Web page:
where the writers are
A Writer At Work: Doing What It Takes: February 2011
THE PALACE IN HAITI, PORT AU PRINCE

A writer must write, must harness words and ideas and string them together (an isolated venture) in order to be productive, but a writer must also participate in the life that is being lived (a public undertaking) around her, must often go to it, be in its middle and become a recorder, a witness of daily events – help shape the way history is written, wielding words to do her bidding.

I visited Haiti on August 14 for the first time, and can offer no explanation of why it took me so long since I have long admired its history of being the first country in the new world to stake out and secure its freedom in 1803.  However I went to see what has happened since the great earthquake in 2010 that killed over 200 thousand people; I went in solidarity with the people; I went because I needed to go.

The history and the hegemonic determination to suppress Haiti and its people for having the gall to secure its freedom is more complex than most take the time to unearth, and the exploitation after the great quake follows a similar tributary. Of the reported $5.2 billion that was raised to re-build Haiti since the earthquake, only a small portion of those funds reach an even smaller % of the people. NGOs are very visible there, driving in their marked vehicles, some making as much as $10,000 monthly, plus car and house allowance, plus staff, the crumbs remaining get tossed to the people.  Droves of Euro-American companies, some of the same ones that were in Iraq, are there now, having formed non-profits, many using a local Haitian as a front to bid and secure $25 million clean up contracts. Exploitation and corruption is the order of the day.  What has changed? The country is still in shambles.  Most children are still not back in school.  The university has no library or books.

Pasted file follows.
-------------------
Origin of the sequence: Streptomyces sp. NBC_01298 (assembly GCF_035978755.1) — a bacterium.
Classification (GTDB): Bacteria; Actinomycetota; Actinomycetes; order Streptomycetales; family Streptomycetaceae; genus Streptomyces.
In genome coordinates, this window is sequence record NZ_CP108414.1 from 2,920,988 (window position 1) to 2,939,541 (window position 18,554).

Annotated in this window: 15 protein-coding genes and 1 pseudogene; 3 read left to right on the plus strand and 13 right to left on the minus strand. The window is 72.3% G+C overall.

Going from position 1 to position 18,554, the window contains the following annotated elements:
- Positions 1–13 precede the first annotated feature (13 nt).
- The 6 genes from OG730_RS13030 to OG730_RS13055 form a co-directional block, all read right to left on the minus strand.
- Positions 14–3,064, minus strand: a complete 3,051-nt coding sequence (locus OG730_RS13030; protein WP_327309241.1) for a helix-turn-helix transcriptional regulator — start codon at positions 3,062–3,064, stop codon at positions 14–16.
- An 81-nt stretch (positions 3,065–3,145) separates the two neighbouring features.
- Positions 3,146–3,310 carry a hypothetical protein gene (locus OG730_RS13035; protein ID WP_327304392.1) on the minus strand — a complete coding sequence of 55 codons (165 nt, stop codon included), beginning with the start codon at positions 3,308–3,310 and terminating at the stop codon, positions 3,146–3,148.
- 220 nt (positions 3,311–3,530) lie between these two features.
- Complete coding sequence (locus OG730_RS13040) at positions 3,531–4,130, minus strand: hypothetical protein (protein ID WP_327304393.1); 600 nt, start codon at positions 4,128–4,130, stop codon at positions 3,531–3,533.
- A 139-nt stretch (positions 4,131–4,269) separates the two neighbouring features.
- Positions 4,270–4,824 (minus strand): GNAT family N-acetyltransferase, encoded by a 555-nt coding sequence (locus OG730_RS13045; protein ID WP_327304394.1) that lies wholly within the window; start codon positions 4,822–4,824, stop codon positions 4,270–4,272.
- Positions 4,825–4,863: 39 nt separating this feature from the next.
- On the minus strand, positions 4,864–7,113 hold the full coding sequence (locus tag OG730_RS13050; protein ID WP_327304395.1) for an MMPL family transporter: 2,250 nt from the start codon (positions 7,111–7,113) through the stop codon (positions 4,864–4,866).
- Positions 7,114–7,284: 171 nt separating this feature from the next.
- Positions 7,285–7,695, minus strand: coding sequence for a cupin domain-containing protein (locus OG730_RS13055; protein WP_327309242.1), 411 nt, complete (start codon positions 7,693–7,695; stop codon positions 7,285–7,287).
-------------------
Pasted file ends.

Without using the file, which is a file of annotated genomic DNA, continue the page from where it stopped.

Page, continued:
Then there is Egypt, one of my favorite places in the World, and its people showing and reminding some of us what a resolute collective force can achieve. The power resides in us; and that it is really true that we can move mountains and get rid of a dictator. Yet the more daunting task lies ahead, how do Egyptians move forward and ensure that they elect a leader who truly represents them and who is committed to building their nation for the good and the benefit of the majority.

In teaching writing I invite my students to be in the World and be its eyes and its nose.  I am just completed editing the 25th issue, the silver anniversary issue of The Caribbean Writer that is dedicated to Ayiti/Haiti and freedom – freedom to be and love and live the life we are given. I am grateful for the relative ease of my life.  I am grateful that words always come knocking, sometimes so many I trample over them. As writers, we must feed our muses; we must gather, we must read.  I also attended the AWP conference in DC.,and apart from the freezing weather I was totally juiced and inspired to be among 5000 writers, to have had the opportunity to launch Caribbean Erotic, and to browse through 1000 different publisher booths.  Writing and books are alive and well and that requires an hoorah! Hurrah!

 More images of Haiti: 

http://www.facebook.com/album.php?aid=259369&id=542346533&l=12ab8a5a09

http://www.facebook.com/album.php?aid=259164&id=542346533&l=8729b518f2

Images of AWF Conference/ Caribbean Erotica Launch:

http://www.facebook.com/album.php?aid=266888&id=542346533&l=b20fd0a667